For more detailed discussion on possible challenges and fuel properties go to Biodiesel: Things to Know.

To find a Biodiesel station near you, check out the following sites:

www.biodieselsmarter.com/ – Great color map of the U.S. with B100 fill up stations

www.biodiesel.org/ – National Biodiesel Board

www.nearbio.com/ – Finding biodiesel using your cell phone or web

Treehugger.com has some good information on Biodiesel: How It’s Made, Environmental Impact, Where to Find a Fueling Station, and More.

ALSO Check it out – Possible future of biofuel:
Algae as a fuel

 

52 Comments

  1. This innovative idea for running a truck on a two system fuel tank is incredible. I suppose you guys are becoming the expert in this area as well as mechanics! Can’t wait for your journey to begin so we can hear how this is maintained in a green manner!!!

    • Hey Jenna :)
      Can’t wait to report on this as we drive the truck more. We are learning a ton about diesel engines and fuel systems… whew!

  2. You guys have totally inspired me to try this after I finish art school. The idea of using Waste Veggie Oil is so brilliant, I was just afraid it wasn’t practical! But you guys are rockin’ it.

    I am going to be following you guys closely in the months to come. So stoked to see what you guys get into next!

    – Cortney

  3. Howdy! This is my first visit to your blog! We are a team of volunteers starting a new initiative in alternative fuels in an southern community. Your blog provided us some great information and we are trying to work with local restaurants to collect their oil and start a wvo collective. You have done a wonderful job and can’t wait to hear how it goes as you travel the country on your eco activist mission.

  4. Hi Josh –
    Great stuff. We love to hear about projects such as yours. Let us know how it goes. How many people are in your group so far and how many restaurants?

  5. Great stuff. I love your eco project. I am motivated to try biodiesel or even WVO now. Thanks.

  6. More people should be doing this… veggie oil is everywhere and all you need to do is collect it, inspect it, filter it, let it settle and then use it. Good job girls… go teach people about this!

  7. I’m hooked.. we have been moving toward a greener life for a few years now. We have solar and rain water harvesting going pretty well. We are looking into grey water recycling and alternative fuels. We have a diesel truck and we were just going to start using biodiesel but after reading your success with waste veggie oil and doing some research we might just try it out. Thanks for the inspiration.

  8. You have an incredible website here – love the Thumbs Up page. Can’t wait to follow more of your adventure.

  9. Shaun, Steve, Sally and Kathleen –

    Thank you so much for the kind words. Shaun and Sally – go for it.. and email us with any questions.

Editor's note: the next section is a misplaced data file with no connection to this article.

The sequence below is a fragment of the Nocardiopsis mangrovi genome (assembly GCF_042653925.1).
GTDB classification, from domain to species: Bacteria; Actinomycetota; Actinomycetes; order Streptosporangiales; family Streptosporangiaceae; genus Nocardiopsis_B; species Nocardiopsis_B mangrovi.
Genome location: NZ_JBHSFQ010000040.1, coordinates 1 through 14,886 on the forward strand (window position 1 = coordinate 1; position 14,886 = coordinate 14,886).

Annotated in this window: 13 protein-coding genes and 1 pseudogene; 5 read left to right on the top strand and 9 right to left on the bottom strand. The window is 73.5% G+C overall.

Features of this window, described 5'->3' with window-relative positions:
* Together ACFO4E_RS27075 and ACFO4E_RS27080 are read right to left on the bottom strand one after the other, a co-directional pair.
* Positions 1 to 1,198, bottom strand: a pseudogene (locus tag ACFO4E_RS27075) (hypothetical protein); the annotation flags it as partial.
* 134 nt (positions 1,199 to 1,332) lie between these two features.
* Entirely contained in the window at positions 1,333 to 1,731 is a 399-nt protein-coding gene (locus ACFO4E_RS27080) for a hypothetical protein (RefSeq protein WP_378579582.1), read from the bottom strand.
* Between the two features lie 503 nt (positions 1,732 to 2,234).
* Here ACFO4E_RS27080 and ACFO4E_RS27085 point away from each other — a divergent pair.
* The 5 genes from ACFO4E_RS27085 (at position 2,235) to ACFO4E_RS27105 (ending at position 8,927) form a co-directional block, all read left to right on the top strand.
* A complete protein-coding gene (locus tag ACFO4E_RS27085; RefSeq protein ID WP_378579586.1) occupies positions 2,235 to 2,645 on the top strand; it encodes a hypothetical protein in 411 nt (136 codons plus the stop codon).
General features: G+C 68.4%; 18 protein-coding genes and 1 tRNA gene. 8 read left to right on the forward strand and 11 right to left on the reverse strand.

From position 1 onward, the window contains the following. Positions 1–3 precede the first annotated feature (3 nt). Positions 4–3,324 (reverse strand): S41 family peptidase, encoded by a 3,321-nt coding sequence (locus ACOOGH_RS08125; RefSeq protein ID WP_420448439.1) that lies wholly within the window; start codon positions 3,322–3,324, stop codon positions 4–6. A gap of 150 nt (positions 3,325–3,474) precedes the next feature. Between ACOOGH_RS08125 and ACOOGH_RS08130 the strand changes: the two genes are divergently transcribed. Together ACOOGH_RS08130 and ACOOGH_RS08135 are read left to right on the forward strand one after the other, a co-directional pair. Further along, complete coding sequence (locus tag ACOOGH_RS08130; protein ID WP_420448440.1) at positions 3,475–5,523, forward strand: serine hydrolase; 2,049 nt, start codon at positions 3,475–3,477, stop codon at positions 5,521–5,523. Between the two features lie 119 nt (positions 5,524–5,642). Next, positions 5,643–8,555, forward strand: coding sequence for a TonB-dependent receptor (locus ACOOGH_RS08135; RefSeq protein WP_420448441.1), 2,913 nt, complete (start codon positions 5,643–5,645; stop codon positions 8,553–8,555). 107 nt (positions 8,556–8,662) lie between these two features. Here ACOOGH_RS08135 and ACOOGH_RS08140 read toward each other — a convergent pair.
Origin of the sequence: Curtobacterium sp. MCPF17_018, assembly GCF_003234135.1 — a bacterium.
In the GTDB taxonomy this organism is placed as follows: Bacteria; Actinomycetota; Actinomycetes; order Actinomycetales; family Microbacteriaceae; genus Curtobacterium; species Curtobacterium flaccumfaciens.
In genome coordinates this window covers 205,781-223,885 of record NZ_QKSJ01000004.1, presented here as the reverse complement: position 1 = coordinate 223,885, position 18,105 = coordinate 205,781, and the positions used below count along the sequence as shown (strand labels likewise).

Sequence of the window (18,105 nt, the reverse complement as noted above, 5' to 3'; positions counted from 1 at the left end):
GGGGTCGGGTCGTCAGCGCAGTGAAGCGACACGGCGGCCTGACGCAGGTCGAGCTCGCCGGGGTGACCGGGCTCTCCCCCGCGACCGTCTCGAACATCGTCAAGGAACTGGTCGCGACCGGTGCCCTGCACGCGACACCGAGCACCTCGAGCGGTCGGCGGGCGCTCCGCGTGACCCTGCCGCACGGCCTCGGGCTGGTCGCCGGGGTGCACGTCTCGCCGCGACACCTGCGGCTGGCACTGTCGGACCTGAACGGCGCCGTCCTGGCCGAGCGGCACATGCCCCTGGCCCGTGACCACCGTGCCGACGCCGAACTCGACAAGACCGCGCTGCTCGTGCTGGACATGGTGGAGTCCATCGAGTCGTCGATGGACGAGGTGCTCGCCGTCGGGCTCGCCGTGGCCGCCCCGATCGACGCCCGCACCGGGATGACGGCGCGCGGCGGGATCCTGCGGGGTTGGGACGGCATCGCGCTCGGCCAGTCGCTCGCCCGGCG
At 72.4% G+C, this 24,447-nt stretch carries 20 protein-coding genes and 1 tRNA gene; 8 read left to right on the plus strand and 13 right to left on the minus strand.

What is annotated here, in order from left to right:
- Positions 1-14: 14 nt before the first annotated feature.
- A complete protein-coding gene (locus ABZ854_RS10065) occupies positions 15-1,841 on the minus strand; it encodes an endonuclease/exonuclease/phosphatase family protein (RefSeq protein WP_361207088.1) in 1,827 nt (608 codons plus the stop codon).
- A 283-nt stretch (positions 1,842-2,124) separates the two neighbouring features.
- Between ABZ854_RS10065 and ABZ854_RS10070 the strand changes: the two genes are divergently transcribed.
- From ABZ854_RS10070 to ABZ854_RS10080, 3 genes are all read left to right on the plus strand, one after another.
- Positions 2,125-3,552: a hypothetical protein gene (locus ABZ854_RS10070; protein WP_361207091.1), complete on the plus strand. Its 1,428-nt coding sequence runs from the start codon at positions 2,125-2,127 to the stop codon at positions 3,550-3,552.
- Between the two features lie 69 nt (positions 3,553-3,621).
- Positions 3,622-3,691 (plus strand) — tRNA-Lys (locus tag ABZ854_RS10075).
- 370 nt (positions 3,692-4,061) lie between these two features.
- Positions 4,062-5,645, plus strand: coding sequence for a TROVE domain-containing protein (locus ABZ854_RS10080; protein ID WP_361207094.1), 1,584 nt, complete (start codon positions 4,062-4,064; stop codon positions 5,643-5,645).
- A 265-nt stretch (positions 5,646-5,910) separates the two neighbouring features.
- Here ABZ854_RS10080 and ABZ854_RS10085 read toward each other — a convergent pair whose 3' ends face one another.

10. I am glad I found your page, especially on wvo/biofuel. Great info., great pics, great resource!

  11. Hello. You have an impressive story here. We will definitely be following you. Thanks!

  12. Thanks everyone!

  13. Great blog and site! Hope to see you out on the road – we travel in our RV here and there. Great page on veggie oil!

  14. I am also pushing alternative energy, especially biofuel and wvo – great site. I have been using wvo for 5 years on a 2 tank fuel system mercedes diesel (mid 80’s model) and it really is amazing. Collect, filter and settle good quality waste veggie oil and you are good to go. I get it from a local pub. Thanks for the site.

  15. I just want to leave you an note to say thanks for your blog! Love your concept – go green girls!

  16. Yara, Rene and Suzanna –

    Thanks so much for writing!

    Yara hope we see you out on the road.

    Rene go with your bad self and your Mercedes – love to hear others using veggie oil.

    Suzanna we are trying to go, go go…. Take care ladies.

  17. Very nice post. I just stumbled upon your blog and wanted to say that I truly enjoyed browsing your blog posts. I’ll be subscribing to your rss feed!

  18. Hello to you! I am so glad that modern technologies come to the protection of our environment at last! Biofuel will solve a great number of problems concerning the state of the air, atmosphere and resources. I think that more drivers should choose biodiesel and save the planet from pollution and devastation.

  19. ok, super psyched to read about you 2 using biofuel for the truck. Keep the great blogs coming.

  20. Thanks Brock, Dorothy and Caroline. See you out on the road?

  21. I love what you are doing and always share your site posts with my friends. keep blogging!

  22. Your diesel/vegetable system seems so innovative.
    You mentioned that you drive about 12,000 miles a year.
    adding the cost of modifying the engine, adding the large stainless tanks, and getting a $30 filter every 1000 to 3000 miles do you save any money in the end? Have you estimated how much air pollution is reduced by this system?
    Frank

  23. Hi Frank – thanks for writing. We will make back the money we spent on the wvo system in the next year. Since we will keep the truck and use the system for years to come we will start saving money by using this alternative fuel system. We use a 10 micron filter that costs $40 and is changed every 4,000 miles (sometimes longer if we use some biodiesel in the tank as well). We run B99 in the back tank when we can’t find filtered veggie oil on the road. We know that emissions are reduced by using biodiesel and wvo as fuel but the % is undetermined.